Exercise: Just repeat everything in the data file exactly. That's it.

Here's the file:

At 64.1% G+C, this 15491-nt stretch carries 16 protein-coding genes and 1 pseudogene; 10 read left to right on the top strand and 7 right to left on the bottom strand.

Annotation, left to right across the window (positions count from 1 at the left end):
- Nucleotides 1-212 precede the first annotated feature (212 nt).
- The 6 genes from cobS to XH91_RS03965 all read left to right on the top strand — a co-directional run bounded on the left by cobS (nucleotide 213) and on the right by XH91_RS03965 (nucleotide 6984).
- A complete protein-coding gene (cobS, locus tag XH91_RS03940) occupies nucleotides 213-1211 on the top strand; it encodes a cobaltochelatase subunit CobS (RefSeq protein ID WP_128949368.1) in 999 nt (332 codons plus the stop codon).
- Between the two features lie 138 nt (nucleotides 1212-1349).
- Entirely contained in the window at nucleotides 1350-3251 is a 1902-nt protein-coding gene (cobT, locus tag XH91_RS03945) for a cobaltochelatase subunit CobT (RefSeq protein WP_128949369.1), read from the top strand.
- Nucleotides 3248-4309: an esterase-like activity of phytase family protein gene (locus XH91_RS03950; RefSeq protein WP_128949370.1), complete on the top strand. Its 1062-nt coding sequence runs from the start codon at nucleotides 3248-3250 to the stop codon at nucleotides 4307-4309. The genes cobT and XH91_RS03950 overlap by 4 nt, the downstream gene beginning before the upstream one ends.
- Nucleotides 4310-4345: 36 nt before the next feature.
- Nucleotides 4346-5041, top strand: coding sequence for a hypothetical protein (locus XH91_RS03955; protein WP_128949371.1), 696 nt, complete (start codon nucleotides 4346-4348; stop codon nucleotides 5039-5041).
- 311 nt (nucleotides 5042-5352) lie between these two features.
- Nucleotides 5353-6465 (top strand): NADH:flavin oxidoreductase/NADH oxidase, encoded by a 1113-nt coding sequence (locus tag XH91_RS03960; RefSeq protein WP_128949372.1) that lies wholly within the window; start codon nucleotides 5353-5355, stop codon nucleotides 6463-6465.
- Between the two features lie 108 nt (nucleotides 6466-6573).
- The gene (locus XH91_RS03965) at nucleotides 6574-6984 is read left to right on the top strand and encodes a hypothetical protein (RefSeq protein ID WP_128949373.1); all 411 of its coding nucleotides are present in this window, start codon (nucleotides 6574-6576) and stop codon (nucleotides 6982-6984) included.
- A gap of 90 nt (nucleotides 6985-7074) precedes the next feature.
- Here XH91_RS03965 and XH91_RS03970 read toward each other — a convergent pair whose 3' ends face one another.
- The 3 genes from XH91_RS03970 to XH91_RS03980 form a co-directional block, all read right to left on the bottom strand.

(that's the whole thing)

At 64.1% G+C, this 15491-nt stretch carries 16 protein-coding genes and 1 pseudogene; 10 read left to right on the top strand and 7 right to left on the bottom strand.

Annotation, left to right across the window (positions count from 1 at the left end):
- Nucleotides 1-212 precede the first annotated feature (212 nt).
- The 6 genes from cobS to XH91_RS03965 all read left to right on the top strand — a co-directional run bounded on the left by cobS (nucleotide 213) and on the right by XH91_RS03965 (nucleotide 6984).
- A complete protein-coding gene (cobS, locus tag XH91_RS03940) occupies nucleotides 213-1211 on the top strand; it encodes a cobaltochelatase subunit CobS (RefSeq protein ID WP_128949368.1) in 999 nt (332 codons plus the stop codon).
- Between the two features lie 138 nt (nucleotides 1212-1349).
- Entirely contained in the window at nucleotides 1350-3251 is a 1902-nt protein-coding gene (cobT, locus tag XH91_RS03945) for a cobaltochelatase subunit CobT (RefSeq protein WP_128949369.1), read from the top strand.
- Nucleotides 3248-4309: an esterase-like activity of phytase family protein gene (locus XH91_RS03950; RefSeq protein WP_128949370.1), complete on the top strand. Its 1062-nt coding sequence runs from the start codon at nucleotides 3248-3250 to the stop codon at nucleotides 4307-4309. The genes cobT and XH91_RS03950 overlap by 4 nt, the downstream gene beginning before the upstream one ends.
- Nucleotides 4310-4345: 36 nt before the next feature.
- Nucleotides 4346-5041, top strand: coding sequence for a hypothetical protein (locus XH91_RS03955; protein WP_128949371.1), 696 nt, complete (start codon nucleotides 4346-4348; stop codon nucleotides 5039-5041).
- 311 nt (nucleotides 5042-5352) lie between these two features.
- Nucleotides 5353-6465 (top strand): NADH:flavin oxidoreductase/NADH oxidase, encoded by a 1113-nt coding sequence (locus tag XH91_RS03960; RefSeq protein WP_128949372.1) that lies wholly within the window; start codon nucleotides 5353-5355, stop codon nucleotides 6463-6465.
- Between the two features lie 108 nt (nucleotides 6466-6573).
- The gene (locus XH91_RS03965) at nucleotides 6574-6984 is read left to right on the top strand and encodes a hypothetical protein (RefSeq protein ID WP_128949373.1); all 411 of its coding nucleotides are present in this window, start codon (nucleotides 6574-6576) and stop codon (nucleotides 6982-6984) included.
- A gap of 90 nt (nucleotides 6985-7074) precedes the next feature.
- Here XH91_RS03965 and XH91_RS03970 read toward each other — a convergent pair whose 3' ends face one another.
- The 3 genes from XH91_RS03970 to XH91_RS03980 form a co-directional block, all read right to left on the bottom strand.